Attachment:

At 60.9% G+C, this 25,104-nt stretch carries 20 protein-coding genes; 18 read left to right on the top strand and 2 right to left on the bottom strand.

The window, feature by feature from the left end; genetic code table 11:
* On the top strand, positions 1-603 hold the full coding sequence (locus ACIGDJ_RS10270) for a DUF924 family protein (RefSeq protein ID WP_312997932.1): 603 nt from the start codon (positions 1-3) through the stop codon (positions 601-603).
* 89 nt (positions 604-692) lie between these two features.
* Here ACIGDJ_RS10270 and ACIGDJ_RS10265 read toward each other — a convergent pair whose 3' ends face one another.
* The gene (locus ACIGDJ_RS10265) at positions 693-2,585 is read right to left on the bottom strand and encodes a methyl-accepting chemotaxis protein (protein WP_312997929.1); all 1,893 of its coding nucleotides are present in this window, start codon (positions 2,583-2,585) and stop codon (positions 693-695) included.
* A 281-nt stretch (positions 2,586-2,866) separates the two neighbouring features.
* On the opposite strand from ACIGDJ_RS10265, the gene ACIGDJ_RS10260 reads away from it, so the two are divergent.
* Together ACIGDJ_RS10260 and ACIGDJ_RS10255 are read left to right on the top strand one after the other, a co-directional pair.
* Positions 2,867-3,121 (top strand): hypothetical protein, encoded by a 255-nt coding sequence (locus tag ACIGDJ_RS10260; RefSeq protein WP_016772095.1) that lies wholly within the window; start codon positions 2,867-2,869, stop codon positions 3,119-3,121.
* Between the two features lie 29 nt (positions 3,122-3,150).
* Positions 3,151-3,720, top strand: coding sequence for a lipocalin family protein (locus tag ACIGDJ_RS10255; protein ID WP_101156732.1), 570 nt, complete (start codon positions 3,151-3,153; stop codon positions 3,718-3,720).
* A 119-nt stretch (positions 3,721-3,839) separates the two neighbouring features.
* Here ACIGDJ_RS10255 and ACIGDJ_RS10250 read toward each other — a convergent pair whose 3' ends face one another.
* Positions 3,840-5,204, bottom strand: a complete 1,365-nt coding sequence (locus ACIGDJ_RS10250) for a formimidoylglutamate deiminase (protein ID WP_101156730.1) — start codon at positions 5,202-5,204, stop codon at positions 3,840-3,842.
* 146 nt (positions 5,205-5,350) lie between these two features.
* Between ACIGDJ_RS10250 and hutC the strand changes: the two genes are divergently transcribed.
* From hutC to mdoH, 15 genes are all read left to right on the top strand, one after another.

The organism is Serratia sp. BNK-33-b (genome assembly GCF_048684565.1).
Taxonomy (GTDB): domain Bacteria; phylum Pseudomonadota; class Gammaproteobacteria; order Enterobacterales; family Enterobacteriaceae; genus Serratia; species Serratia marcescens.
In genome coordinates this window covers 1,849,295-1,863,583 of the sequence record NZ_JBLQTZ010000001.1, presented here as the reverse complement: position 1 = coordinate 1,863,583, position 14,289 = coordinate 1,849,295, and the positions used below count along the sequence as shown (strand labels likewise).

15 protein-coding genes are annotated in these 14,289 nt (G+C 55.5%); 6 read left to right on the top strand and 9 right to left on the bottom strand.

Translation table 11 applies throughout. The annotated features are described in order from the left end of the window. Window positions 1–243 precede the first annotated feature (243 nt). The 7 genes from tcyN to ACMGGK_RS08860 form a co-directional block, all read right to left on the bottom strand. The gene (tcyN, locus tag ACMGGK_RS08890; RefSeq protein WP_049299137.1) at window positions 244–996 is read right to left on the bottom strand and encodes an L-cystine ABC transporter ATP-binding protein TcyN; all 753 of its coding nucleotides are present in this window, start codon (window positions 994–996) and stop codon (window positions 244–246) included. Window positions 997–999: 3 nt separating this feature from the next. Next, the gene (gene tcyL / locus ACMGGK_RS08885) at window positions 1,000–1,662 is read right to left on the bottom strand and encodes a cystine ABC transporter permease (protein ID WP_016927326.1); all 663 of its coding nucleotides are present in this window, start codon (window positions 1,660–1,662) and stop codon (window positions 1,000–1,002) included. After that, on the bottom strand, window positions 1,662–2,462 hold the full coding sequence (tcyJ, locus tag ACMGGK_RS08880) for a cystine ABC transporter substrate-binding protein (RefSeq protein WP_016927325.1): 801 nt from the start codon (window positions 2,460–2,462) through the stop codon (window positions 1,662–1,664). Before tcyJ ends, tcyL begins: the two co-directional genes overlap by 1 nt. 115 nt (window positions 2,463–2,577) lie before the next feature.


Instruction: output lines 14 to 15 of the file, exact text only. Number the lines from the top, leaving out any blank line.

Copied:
* Here ACIGDJ_RS10255 and ACIGDJ_RS10250 read toward each other — a convergent pair whose 3' ends face one another.
* Positions 3,840-5,204, bottom strand: a complete 1,365-nt coding sequence (locus ACIGDJ_RS10250) for a formimidoylglutamate deiminase (protein ID WP_101156730.1) — start codon at positions 5,202-5,204, stop codon at positions 3,840-3,842.